One of the side effects of surviving any type of abuse, including abuse within the psychiatric system, is self doubt. Emotional abuse and gaslighting are particular triggers for self doubt.
I’ve been struggling with so much self doubt this week. I felt hopeless at times. I felt I was almost back where I started 3 years ago. I felt like I wasn’t going to be able to do my job. I felt like a shit mother. I felt like I was letting everyone down. I felt exhausted and depressed. I felt like there was little meaning to my life.
I know I was triggered. Some of these feelings were related to past trauma. Some of them were related to life stresses.
Today, I’m feeling a little bit better. I had a good day at work. I met some challenges successfully. I realized that there is no possible way to keep everyone happy all the time and that my best has to be good enough. It’s all I’ve got! Not everything in the world is my fault!
I realized that when I was feeling depressed I failed to take, or even consider, the advice that I give to almost all of my service users at work. I often tell survivors that the journey to recovery and health does not go in a straight forward line. While we are healing we move forward, backwards, side to side, up and down, but as long as we are moving we are coping and surviving. In dark times, when all seems lost we have never lost the previous gains we made. When we feel better we are not starting from zero. We can never lose the progress we have made, we can only lose sight of it from time to time. Any progress you make in your healing journey stays with you. It’s okay to relapse, it’s okay to feel down, it’s okay to feel hopeless…but don’t give up. Your hard work is paying off. Recovery from trauma is not a race, and it if WERE a race it would be a marathon and not a sprint. It’s a marathon with no clear finish line, sometimes we are beaten down with exhaustion but even if we are crawling forward at a snails pace we are heroes.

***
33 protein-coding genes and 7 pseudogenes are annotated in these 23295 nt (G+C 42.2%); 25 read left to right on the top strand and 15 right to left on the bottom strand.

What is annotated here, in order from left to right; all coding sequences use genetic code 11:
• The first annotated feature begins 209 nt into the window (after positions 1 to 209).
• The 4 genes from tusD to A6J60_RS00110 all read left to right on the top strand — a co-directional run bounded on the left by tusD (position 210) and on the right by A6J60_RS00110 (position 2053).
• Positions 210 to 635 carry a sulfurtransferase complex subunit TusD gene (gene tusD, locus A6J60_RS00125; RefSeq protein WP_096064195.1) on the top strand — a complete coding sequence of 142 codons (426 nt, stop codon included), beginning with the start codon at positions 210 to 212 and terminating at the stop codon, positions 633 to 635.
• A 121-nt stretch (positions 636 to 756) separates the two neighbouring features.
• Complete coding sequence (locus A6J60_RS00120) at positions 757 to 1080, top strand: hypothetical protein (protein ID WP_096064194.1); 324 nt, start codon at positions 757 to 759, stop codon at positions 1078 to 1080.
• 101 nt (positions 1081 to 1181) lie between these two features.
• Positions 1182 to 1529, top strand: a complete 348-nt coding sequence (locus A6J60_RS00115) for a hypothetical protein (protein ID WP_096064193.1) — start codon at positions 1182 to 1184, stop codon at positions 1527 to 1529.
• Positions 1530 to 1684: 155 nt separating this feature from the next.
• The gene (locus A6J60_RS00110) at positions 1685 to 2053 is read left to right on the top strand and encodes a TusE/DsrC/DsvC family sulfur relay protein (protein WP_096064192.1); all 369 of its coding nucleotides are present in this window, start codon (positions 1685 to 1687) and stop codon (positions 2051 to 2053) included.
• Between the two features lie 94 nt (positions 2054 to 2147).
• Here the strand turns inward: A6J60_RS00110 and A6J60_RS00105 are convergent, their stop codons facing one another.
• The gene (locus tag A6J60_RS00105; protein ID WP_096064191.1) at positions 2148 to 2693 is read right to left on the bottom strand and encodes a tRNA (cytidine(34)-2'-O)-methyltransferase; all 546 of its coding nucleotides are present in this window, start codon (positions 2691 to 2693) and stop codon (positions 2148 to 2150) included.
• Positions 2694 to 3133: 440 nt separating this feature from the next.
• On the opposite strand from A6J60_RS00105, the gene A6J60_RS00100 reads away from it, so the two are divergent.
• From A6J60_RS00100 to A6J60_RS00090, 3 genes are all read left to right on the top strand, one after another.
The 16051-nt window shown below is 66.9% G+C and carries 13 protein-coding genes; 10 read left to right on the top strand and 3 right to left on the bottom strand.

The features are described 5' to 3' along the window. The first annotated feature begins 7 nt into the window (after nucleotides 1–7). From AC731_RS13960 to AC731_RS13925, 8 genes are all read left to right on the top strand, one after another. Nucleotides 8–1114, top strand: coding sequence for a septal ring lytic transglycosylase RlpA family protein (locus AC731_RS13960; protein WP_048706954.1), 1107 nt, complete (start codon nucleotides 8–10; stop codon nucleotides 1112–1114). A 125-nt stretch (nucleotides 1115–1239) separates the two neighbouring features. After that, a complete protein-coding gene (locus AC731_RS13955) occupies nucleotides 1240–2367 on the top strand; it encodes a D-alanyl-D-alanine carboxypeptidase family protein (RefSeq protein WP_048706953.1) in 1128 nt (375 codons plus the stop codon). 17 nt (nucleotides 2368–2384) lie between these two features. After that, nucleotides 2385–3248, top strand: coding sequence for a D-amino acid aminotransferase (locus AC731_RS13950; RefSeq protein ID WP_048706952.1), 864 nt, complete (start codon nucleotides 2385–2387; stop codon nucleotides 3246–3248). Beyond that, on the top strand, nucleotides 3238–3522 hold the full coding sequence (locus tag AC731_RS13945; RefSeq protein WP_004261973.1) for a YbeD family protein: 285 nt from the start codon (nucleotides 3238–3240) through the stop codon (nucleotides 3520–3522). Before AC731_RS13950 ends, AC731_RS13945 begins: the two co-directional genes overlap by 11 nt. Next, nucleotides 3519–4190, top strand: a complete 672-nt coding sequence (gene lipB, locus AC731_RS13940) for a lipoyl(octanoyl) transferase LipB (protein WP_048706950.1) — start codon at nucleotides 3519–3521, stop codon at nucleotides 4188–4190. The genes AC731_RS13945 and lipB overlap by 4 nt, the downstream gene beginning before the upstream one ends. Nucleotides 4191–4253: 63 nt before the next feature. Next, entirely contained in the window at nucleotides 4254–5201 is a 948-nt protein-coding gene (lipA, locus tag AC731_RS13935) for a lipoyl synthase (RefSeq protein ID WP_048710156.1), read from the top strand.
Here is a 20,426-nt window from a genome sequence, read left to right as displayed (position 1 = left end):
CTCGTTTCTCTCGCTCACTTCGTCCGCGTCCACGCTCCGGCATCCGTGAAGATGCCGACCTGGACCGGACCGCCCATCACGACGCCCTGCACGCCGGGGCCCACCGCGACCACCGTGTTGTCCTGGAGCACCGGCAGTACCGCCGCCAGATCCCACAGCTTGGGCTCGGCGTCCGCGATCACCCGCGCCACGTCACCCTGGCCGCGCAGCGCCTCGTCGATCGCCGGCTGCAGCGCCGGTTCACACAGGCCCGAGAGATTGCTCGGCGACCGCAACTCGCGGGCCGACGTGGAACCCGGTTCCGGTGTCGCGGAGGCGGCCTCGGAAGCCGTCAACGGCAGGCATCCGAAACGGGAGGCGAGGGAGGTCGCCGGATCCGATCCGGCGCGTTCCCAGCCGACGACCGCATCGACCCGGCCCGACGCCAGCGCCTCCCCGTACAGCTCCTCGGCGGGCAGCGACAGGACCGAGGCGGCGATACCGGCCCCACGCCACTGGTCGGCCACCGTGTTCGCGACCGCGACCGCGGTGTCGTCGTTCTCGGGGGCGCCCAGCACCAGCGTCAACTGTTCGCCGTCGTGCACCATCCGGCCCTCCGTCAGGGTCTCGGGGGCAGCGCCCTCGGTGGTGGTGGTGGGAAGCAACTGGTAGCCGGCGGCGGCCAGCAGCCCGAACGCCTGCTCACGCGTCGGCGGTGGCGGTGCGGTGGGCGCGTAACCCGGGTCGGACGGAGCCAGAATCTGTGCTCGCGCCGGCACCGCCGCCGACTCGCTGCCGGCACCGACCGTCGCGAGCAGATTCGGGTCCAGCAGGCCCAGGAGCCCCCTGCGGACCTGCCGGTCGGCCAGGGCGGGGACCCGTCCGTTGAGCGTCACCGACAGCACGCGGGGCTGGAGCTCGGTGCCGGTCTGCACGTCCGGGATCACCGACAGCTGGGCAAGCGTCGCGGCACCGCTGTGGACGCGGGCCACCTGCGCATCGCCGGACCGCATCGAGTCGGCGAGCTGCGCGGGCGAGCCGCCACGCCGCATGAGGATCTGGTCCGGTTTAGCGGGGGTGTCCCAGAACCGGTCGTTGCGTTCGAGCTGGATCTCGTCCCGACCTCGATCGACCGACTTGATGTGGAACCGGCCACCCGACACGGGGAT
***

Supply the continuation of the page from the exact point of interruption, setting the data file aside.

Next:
Sometimes when times are dark the best thing we can do as survivors is to self care.
Sometimes when times are dark the hardest thing to do is self care.
Let us first acknowledge that as survivors, especially as women, we have often learned various messages about self care, from our families, from our abusers and from society. Many of those messages are negative. If you take care of yourself you are lazy, you are wasting time, you should be productive, you need to put others first…blah blah blah!
Self care is very simple but it is not easy. It’s is often challenging for so many reasons.
I’m want to tell you that self care is a radical act. By caring for ourselves and putting ourselves first we are combating patriarchy and rape culture. By believing that we deserve to be cared for, that we deserve to listen to our inner voices, that we deserve to rest, to be validated, to have fun, to laugh and to relax, we are fighting against the harmful messages that women are not worthy of self care.
In order to self care, we must first identify and tune in to what we need in any given moment. It can be helpful to think of your basic needs first. Have you eaten in the last 4 hours? Are you hydrated? Have you slept? Do you need to move your body or breathe some fresh air?
Are you having strong feelings? If you are scared, maybe things that make you feel safe can be self care. Wrapping up in a cozy blanket, holding a pet or stuffed animal, talking to a supportive friend. If you are angry, maybe you need to assert yourself, exercise, move your large muscle groups. If you are sad, maybe you need to cry, get comfort, talk to others.
Yes, I am giving you permission to express your feelings! Whatever they are they are normal, healthy and important.
Let’s put ourselves first today. Fight self doubt with self care!
Who is with me?